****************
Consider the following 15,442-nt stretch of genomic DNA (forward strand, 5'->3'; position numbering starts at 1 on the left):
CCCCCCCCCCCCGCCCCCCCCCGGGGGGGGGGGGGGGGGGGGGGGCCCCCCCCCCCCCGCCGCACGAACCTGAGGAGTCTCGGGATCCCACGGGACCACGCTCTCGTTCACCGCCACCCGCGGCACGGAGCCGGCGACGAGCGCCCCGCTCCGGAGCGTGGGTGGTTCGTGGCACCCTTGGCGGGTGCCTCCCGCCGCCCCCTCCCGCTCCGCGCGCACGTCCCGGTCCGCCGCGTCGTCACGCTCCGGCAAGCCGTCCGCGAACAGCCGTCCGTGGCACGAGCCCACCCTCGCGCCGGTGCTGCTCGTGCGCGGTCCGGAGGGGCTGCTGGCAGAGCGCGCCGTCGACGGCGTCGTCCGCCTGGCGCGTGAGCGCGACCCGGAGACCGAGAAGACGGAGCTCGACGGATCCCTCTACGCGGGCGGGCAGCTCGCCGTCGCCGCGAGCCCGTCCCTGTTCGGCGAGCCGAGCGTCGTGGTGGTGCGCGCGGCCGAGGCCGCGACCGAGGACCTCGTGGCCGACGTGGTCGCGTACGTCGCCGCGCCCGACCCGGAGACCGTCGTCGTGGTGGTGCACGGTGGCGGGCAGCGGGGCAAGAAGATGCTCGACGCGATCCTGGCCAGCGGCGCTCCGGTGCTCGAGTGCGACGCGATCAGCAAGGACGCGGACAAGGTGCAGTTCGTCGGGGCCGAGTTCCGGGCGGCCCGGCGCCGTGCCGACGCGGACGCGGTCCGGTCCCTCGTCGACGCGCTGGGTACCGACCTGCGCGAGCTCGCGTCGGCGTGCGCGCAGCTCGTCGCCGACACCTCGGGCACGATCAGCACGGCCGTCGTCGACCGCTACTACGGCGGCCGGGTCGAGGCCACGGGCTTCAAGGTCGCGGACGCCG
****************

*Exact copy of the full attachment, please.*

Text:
Consider the following 15,442-nt stretch of genomic DNA (forward strand, 5'->3'; position numbering starts at 1 on the left):
CCCCCCCCCCCCGCCCCCCCCCGGGGGGGGGGGGGGGGGGGGGGGCCCCCCCCCCCCCGCCGCACGAACCTGAGGAGTCTCGGGATCCCACGGGACCACGCTCTCGTTCACCGCCACCCGCGGCACGGAGCCGGCGACGAGCGCCCCGCTCCGGAGCGTGGGTGGTTCGTGGCACCCTTGGCGGGTGCCTCCCGCCGCCCCCTCCCGCTCCGCGCGCACGTCCCGGTCCGCCGCGTCGTCACGCTCCGGCAAGCCGTCCGCGAACAGCCGTCCGTGGCACGAGCCCACCCTCGCGCCGGTGCTGCTCGTGCGCGGTCCGGAGGGGCTGCTGGCAGAGCGCGCCGTCGACGGCGTCGTCCGCCTGGCGCGTGAGCGCGACCCGGAGACCGAGAAGACGGAGCTCGACGGATCCCTCTACGCGGGCGGGCAGCTCGCCGTCGCCGCGAGCCCGTCCCTGTTCGGCGAGCCGAGCGTCGTGGTGGTGCGCGCGGCCGAGGCCGCGACCGAGGACCTCGTGGCCGACGTGGTCGCGTACGTCGCCGCGCCCGACCCGGAGACCGTCGTCGTGGTGGTGCACGGTGGCGGGCAGCGGGGCAAGAAGATGCTCGACGCGATCCTGGCCAGCGGCGCTCCGGTGCTCGAGTGCGACGCGATCAGCAAGGACGCGGACAAGGTGCAGTTCGTCGGGGCCGAGTTCCGGGCGGCCCGGCGCCGTGCCGACGCGGACGCGGTCCGGTCCCTCGTCGACGCGCTGGGTACCGACCTGCGCGAGCTCGCGTCGGCGTGCGCGCAGCTCGTCGCCGACACCTCGGGCACGATCAGCACGGCCGTCGTCGACCGCTACTACGGCGGCCGGGTCGAGGCCACGGGCTTCAAGGTCGCGGACGCCG